Directions: Identify the words that are similar in meaning to the phrase in bold. If none of option conveys the correct meaning, mark (E) as your answer. The options do not necessarily need to be grammatically correct.
1
After breaking his hand, Gordon’s dream to play professional basketball went up in smoke.
» Explain it
B
Go up in smoke: be destroyed or ruined
 
Example: Without a scholarship, her dreams of college are likely to go up in smoke.

As per the meaning above, only option B is apt.

Hence, option B is correct.
2
She cooks and bakes when she needs to let off some steam.
» Explain it
A
Let off steam: Get rid of pent-up energy or strong emotion.
 
Example: The kids can let off steam in the gardens while mum and dad relax for a while.

As per the meaning above, only Option B is incorrect. The others do not make sense.

Hence, option A is correct.
3
Prime Minister Benjamin Netanyahu asked US President Donald Trump not to withdraw from Syria and to work to remove Iran from the Syrian arena, but Trump gave him the cold shoulder.
» Explain it
C
Give someone the cold shoulder: Ignore someone

Eg: Ravi wanted to join hands with Dev but it is likely the latter gave him the cold shoulder.

As per the meaning above, Option C is the most suitable answer. The others are incorrect.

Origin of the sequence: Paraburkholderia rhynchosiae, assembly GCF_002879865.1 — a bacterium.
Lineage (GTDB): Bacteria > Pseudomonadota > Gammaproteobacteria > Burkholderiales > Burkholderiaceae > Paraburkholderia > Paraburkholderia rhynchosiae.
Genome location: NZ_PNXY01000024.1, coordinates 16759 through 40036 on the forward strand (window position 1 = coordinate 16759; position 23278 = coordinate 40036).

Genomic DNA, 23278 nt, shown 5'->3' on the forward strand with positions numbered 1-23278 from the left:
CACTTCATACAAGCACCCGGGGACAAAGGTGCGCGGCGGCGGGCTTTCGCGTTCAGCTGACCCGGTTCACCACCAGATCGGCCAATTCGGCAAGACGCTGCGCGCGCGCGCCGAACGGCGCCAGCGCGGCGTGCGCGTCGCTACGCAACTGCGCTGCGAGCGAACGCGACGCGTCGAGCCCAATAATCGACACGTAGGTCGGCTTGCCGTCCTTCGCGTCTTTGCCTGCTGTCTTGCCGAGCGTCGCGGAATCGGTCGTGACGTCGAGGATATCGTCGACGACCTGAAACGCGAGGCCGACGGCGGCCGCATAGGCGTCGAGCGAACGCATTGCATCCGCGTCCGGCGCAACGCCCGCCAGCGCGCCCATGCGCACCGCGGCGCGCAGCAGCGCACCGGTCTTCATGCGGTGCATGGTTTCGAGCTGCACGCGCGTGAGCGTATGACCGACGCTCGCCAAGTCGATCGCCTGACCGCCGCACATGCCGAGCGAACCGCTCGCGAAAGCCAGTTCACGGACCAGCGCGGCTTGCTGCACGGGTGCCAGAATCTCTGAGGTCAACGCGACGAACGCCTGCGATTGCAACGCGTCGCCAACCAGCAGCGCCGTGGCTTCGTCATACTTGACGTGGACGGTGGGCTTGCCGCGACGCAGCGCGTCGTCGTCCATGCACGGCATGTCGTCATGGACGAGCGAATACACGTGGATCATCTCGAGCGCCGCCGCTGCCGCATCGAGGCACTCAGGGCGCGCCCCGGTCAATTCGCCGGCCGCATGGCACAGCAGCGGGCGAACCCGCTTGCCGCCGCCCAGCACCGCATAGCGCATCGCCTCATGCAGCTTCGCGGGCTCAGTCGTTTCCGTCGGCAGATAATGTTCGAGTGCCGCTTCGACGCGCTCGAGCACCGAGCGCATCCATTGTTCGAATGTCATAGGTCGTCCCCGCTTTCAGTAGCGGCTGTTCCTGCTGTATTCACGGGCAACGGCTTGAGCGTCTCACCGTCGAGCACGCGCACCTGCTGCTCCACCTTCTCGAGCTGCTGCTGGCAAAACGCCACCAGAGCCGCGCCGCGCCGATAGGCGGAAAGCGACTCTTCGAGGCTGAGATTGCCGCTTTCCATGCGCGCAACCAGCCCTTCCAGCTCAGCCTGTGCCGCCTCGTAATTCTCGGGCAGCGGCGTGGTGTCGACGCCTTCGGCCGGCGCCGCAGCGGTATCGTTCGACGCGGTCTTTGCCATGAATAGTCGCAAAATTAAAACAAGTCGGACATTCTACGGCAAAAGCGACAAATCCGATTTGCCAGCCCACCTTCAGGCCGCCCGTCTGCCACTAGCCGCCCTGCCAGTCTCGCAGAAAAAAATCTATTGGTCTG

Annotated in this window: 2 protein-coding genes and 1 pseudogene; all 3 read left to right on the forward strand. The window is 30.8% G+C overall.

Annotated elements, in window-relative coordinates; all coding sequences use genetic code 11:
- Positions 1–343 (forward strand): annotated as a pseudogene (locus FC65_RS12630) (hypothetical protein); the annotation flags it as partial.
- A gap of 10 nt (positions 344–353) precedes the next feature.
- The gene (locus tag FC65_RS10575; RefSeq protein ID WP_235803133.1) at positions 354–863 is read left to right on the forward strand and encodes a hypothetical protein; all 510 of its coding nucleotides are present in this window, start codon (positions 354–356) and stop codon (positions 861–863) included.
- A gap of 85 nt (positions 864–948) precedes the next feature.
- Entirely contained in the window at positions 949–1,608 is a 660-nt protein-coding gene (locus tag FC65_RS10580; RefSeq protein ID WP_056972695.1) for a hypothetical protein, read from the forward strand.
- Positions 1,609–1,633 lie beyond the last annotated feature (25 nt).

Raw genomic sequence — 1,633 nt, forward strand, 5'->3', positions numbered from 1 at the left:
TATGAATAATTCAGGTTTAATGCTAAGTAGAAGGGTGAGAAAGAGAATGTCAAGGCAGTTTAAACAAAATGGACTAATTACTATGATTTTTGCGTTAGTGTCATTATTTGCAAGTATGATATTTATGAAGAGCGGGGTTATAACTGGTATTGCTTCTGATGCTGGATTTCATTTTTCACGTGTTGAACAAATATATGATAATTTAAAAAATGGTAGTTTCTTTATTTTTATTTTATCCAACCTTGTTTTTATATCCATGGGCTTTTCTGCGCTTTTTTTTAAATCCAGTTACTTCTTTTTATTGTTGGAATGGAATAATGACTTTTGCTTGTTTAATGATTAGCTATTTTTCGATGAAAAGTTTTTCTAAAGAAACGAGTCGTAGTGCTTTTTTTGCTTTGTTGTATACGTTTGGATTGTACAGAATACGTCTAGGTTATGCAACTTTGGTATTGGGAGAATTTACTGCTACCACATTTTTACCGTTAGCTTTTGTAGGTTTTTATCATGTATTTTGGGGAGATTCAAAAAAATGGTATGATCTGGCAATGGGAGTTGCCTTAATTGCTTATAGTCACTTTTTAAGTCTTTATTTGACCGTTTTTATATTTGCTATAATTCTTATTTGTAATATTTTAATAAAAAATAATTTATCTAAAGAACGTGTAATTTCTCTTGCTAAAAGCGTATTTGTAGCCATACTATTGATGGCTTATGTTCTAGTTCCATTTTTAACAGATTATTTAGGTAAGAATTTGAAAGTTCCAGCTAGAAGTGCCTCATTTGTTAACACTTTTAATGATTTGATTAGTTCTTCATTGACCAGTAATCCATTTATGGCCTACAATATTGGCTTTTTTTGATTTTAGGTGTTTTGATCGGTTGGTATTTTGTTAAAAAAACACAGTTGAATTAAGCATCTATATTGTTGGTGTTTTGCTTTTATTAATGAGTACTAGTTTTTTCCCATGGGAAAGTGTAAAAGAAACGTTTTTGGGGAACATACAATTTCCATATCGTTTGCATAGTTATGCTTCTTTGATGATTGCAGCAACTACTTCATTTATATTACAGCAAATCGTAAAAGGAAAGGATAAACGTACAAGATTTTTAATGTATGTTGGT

Hence, option C is correct.
4
In the Economic Survey 2017-18, it was said that the government’s priority should be to flush farmers out of agriculture and adding insult to the injury, the Survey also quoted Dr. Ambedkar warning about the dangers of romanticising rural India.
» Explain it
B
To add insult to injury: act in a way that makes a bad situation worse.
 
Example : Employees were forced to work longer hours, and to add insult to injury, the company decided not to give pay raises.
 
As per the meaning above, Only option B, to make a bad situation worse, fits in.

Hence option B is correct. 
5
Creativity is something that anybody who is remotely original has to guard very fiercely and passionately because people just want you to be run-of-the-mill
» Explain it
D
Run-of-the-mill means lacking unusual or special aspects; ordinary.

Example: I was just a very average run-of-the-mill kind of student.

As per the meaning above, only option D ordinary fits in with the others not fitting in well.

Hence, option D is correct.